Are We Slipping Into Recession?
There was an old television program called Star Trek. In one of the shows, some members of the crew were accelerated to unimagined speed.
Darting around the ship so fast, that they could not be seen by the rest of the crew. While those who were left behind appeared to be statues, not moving at all. From the point of view of the speeders.
That’s a perfect description of Wall Street.
On the one hand, we have traders. Zipping around buying and selling stocks, reading indicators that the rest of the investment world just doesn’t comprehend.
Even more, we have high-frequency traders, who literally move at nearly the speed of light.
While on the other side we have many government agencies and NGOs who provide the economic data that the rest of us use to determine the current state of the economy.
People like the National Bureau of Economic Research. The official arbiter of Recessions in this country. It’s the NBER, which makes the call: recessions or no recession.
The fastest I’ve ever seen the NBER move was for the latest recession. The economic lock-down that occurred in that dreadful second quarter of 2020. Six months after the event, NBER finally called it a recession. The only 2-month recession in history. And, at half a year after the fact, the fastest call ever by the NBER.
So they’re obviously the slow part of our “Star Trek Crew.” Moving ever so slowly.
On the other hand, on Wall Street, the “Fast Crew” is already reaching a conclusion on our current economy. That the latest Recession is nearly here.
The first thing they see is the recent performance of the Stock Market. You don’t get a two-month 25% correction in NASDAQ, and the worst two-month performance by the Dow in 99 years. Without there being something seriously wrong with our economy.
Most significantly, the worst performers are the very stocks that have been leading this market throughout the past 14 years. The FANGS Stocks: Apple, Amazon, Alphabet-Google, Netflix, Facebook, and Microsoft. The very high-tech giants that have been an integral part of our economic growth for a generation.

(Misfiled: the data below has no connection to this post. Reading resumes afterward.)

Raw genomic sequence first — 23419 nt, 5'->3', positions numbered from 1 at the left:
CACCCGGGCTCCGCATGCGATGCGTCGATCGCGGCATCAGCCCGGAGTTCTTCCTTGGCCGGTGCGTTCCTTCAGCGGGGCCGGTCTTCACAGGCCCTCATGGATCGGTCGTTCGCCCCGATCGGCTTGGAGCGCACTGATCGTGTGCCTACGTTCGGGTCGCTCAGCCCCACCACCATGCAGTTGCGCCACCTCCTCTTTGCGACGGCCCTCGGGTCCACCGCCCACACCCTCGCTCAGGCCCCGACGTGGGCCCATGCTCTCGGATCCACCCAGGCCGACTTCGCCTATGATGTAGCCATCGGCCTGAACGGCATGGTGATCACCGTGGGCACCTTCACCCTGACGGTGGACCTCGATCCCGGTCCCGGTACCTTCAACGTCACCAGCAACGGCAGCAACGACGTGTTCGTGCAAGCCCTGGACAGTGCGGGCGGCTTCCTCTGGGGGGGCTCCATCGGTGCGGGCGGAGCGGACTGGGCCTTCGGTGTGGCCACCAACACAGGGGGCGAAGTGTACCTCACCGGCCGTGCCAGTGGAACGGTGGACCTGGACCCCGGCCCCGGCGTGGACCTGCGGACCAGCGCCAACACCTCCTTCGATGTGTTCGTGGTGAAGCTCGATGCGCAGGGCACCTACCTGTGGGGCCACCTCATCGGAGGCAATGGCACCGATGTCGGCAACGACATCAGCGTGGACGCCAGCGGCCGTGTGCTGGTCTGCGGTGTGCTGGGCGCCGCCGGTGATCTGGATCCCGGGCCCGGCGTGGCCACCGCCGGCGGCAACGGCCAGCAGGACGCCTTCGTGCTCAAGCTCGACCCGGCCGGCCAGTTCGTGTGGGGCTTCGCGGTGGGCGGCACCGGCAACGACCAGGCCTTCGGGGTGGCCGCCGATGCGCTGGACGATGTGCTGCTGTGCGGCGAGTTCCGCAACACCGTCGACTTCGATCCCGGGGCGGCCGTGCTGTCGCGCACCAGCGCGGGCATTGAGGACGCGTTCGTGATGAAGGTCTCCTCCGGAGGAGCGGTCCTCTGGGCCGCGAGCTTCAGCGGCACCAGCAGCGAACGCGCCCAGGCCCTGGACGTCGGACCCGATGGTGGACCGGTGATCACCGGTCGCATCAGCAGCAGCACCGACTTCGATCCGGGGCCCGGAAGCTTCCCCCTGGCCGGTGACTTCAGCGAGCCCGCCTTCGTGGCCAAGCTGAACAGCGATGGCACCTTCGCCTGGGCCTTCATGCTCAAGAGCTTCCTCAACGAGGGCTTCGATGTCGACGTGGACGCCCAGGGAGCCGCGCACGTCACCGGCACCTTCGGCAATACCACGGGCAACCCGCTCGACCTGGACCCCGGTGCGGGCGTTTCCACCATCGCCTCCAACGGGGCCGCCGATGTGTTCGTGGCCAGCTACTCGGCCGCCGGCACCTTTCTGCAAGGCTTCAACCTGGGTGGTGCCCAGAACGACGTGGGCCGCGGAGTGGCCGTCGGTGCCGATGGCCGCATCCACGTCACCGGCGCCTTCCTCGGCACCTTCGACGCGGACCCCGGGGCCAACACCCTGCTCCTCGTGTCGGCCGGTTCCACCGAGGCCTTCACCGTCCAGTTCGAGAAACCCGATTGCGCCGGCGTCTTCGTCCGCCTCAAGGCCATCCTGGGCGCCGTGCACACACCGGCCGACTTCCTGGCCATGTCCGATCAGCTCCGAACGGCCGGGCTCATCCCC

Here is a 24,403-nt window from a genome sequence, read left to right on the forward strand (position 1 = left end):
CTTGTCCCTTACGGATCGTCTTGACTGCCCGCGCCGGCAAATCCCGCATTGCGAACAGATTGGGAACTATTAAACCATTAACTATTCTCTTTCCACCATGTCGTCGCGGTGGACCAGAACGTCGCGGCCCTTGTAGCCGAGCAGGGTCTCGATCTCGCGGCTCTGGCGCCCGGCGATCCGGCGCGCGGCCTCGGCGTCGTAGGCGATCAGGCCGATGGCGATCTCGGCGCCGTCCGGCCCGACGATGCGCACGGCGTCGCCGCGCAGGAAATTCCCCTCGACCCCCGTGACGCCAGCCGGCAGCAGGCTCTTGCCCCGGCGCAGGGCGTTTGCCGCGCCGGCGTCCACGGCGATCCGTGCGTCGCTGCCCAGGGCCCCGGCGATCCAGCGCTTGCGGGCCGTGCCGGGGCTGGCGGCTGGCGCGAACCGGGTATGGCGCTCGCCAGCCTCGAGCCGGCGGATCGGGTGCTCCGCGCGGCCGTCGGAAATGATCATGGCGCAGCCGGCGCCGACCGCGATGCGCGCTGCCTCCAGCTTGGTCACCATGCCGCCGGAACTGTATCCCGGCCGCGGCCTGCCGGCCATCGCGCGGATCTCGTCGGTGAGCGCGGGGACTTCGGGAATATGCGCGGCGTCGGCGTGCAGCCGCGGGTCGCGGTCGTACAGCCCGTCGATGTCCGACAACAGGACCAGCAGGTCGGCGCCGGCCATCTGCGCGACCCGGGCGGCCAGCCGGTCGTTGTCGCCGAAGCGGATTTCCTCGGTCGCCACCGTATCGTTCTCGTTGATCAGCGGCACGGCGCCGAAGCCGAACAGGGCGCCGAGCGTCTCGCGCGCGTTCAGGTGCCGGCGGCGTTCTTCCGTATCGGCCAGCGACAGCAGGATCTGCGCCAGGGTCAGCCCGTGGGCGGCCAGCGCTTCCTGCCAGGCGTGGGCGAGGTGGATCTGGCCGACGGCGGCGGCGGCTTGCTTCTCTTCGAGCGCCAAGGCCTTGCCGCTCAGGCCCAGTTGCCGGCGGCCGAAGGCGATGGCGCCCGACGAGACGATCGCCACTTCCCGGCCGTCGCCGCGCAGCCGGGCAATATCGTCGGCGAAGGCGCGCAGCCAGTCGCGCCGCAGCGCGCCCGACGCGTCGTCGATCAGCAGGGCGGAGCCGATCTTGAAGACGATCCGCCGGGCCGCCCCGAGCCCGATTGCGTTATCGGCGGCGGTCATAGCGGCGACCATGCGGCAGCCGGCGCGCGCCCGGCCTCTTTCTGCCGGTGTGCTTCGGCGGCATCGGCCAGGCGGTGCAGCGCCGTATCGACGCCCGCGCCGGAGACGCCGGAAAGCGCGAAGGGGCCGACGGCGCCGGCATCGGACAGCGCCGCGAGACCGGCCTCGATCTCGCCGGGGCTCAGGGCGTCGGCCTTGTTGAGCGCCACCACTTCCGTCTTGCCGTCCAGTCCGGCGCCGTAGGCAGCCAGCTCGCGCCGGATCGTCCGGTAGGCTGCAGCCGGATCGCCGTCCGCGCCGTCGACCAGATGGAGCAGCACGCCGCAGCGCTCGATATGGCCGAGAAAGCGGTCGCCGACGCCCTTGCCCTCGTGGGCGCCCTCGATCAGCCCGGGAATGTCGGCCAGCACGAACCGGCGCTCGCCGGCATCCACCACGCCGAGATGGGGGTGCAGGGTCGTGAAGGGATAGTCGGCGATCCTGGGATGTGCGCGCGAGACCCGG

Of course, we can’t leave the retailers out of this growing gloom. Both Target and Walmart stocks plunged on their dire out-look for consumer spending at their stores. As we all know the consumer represents nearly 2/3rds of the economic activity in the nation.
Then there’s housing. Throughout this wobbly economy, it’s been housing that is the most solid. For many see housing as the best hedge against inflation. Housing is coming off one of its best years ever.
But all that may be changing. With higher mortgage rates come fewer buyers. Both Jerry Konter, head of the National Association of Home Builders, and Doug Duncan, chief economist at Fannie Mae, see housing slowing in the weeks ahead. In fact, Duncan is now outright calling for a recession in housing.
Add all this up, and you have a pretty good case for a general recession beginning right about now.
This is probably not news to you, my reader. It’s something that you’ve seen for weeks now.
The higher prices for food and gas. The empty shelves, and hard to get items. The continued squeeze on your monthly income. Less discretion spending, more spending on high-priced necessities.
You’ve no doubt been watching all this unfold in your own household. Wall Street is right behind you, with those Government economists weeks behind still.
But eventually, they’ll be telling you something you already know:
Yes, we are slipping into a Recession.
Well, Wall Street is hoping for a much better week than we had last week.
With a couple of hours to go before today’s opening, everything looks green currently. Stock futures, metals, cryptos, and most commodities are trading higher in the pre-market.
About the only red ink on the board is over in the bond market.
There is a lot going on this week. As everyone has settled in over at Davos, Switzerland for the annual confab of the World Economic Forum.
Always a fun event, headed by their laugh-a-minute director, Klaus Schwab. The originator of that popular dictum: “You will own nothing and be happy…”
What a guy.
Want to find out the reasoning behind the recent Fed Interest Rate Hike?
Well, we will get some of the answers on Wednesday, when the Fed releases its minutes from the meeting which elected to raise rates to the current level of 1%.
Should provide some interesting reading.
In about an hour, the Chicago Branch of the Federal Reserve will release its National Activity Index.
Released monthly this is an overall gauge of both activity and inflation pressure in the economy. With values above zero, like we are now, indicates that both activity and inflation pressure are above trend.
However, this Index has been trending lower for the past 3 months. And this is a principal reason that many on the Street see much lower inflation ahead.
In earnings today, all eyes will be focused on three retailers: Upscale department store Nordstrom, coffee shop Starbucks and used car dealer America’s Car-Mart.
Although in wildly different segments, there is a lot of concern about how the Consumer is faring right about now.
The Street is looking for any indication of the average American’s spending.